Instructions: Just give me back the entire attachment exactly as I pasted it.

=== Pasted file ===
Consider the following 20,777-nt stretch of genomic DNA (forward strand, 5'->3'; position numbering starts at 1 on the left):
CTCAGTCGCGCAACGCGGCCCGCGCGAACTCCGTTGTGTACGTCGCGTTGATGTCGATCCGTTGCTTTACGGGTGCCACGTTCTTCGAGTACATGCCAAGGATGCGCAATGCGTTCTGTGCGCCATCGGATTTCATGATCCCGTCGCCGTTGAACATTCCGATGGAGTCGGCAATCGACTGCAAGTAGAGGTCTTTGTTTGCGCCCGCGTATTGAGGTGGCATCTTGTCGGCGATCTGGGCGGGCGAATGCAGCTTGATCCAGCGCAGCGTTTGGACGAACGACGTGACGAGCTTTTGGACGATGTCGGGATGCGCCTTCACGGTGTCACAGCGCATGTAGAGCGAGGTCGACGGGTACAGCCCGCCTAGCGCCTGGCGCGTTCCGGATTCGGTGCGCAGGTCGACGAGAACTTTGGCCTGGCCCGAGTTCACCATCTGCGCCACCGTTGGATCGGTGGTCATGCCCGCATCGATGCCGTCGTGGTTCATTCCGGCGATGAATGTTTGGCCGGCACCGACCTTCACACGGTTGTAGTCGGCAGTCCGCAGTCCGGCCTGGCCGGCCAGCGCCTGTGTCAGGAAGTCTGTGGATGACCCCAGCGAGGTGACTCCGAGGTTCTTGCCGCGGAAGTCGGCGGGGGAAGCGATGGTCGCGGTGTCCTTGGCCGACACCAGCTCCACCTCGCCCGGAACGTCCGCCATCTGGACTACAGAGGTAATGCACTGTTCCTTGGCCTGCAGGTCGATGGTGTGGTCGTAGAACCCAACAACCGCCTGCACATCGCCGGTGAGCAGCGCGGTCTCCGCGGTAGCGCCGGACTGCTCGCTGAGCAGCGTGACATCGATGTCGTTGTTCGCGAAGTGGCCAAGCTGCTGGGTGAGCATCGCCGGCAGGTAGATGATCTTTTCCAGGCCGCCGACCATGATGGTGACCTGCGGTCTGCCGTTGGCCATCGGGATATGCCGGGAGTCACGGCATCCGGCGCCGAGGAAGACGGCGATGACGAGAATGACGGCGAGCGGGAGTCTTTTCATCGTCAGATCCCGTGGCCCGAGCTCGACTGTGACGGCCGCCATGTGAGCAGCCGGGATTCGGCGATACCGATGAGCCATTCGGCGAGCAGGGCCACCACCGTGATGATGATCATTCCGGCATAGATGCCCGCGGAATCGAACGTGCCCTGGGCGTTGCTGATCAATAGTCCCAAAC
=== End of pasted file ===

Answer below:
Consider the following 20,777-nt stretch of genomic DNA (forward strand, 5'->3'; position numbering starts at 1 on the left):
CTCAGTCGCGCAACGCGGCCCGCGCGAACTCCGTTGTGTACGTCGCGTTGATGTCGATCCGTTGCTTTACGGGTGCCACGTTCTTCGAGTACATGCCAAGGATGCGCAATGCGTTCTGTGCGCCATCGGATTTCATGATCCCGTCGCCGTTGAACATTCCGATGGAGTCGGCAATCGACTGCAAGTAGAGGTCTTTGTTTGCGCCCGCGTATTGAGGTGGCATCTTGTCGGCGATCTGGGCGGGCGAATGCAGCTTGATCCAGCGCAGCGTTTGGACGAACGACGTGACGAGCTTTTGGACGATGTCGGGATGCGCCTTCACGGTGTCACAGCGCATGTAGAGCGAGGTCGACGGGTACAGCCCGCCTAGCGCCTGGCGCGTTCCGGATTCGGTGCGCAGGTCGACGAGAACTTTGGCCTGGCCCGAGTTCACCATCTGCGCCACCGTTGGATCGGTGGTCATGCCCGCATCGATGCCGTCGTGGTTCATTCCGGCGATGAATGTTTGGCCGGCACCGACCTTCACACGGTTGTAGTCGGCAGTCCGCAGTCCGGCCTGGCCGGCCAGCGCCTGTGTCAGGAAGTCTGTGGATGACCCCAGCGAGGTGACTCCGAGGTTCTTGCCGCGGAAGTCGGCGGGGGAAGCGATGGTCGCGGTGTCCTTGGCCGACACCAGCTCCACCTCGCCCGGAACGTCCGCCATCTGGACTACAGAGGTAATGCACTGTTCCTTGGCCTGCAGGTCGATGGTGTGGTCGTAGAACCCAACAACCGCCTGCACATCGCCGGTGAGCAGCGCGGTCTCCGCGGTAGCGCCGGACTGCTCGCTGAGCAGCGTGACATCGATGTCGTTGTTCGCGAAGTGGCCAAGCTGCTGGGTGAGCATCGCCGGCAGGTAGATGATCTTTTCCAGGCCGCCGACCATGATGGTGACCTGCGGTCTGCCGTTGGCCATCGGGATATGCCGGGAGTCACGGCATCCGGCGCCGAGGAAGACGGCGATGACGAGAATGACGGCGAGCGGGAGTCTTTTCATCGTCAGATCCCGTGGCCCGAGCTCGACTGTGACGGCCGCCATGTGAGCAGCCGGGATTCGGCGATACCGATGAGCCATTCGGCGAGCAGGGCCACCACCGTGATGATGATCATTCCGGCATAGATGCCCGCGGAATCGAACGTGCCCTGGGCGTTGCTGATCAATAGTCCCAAAC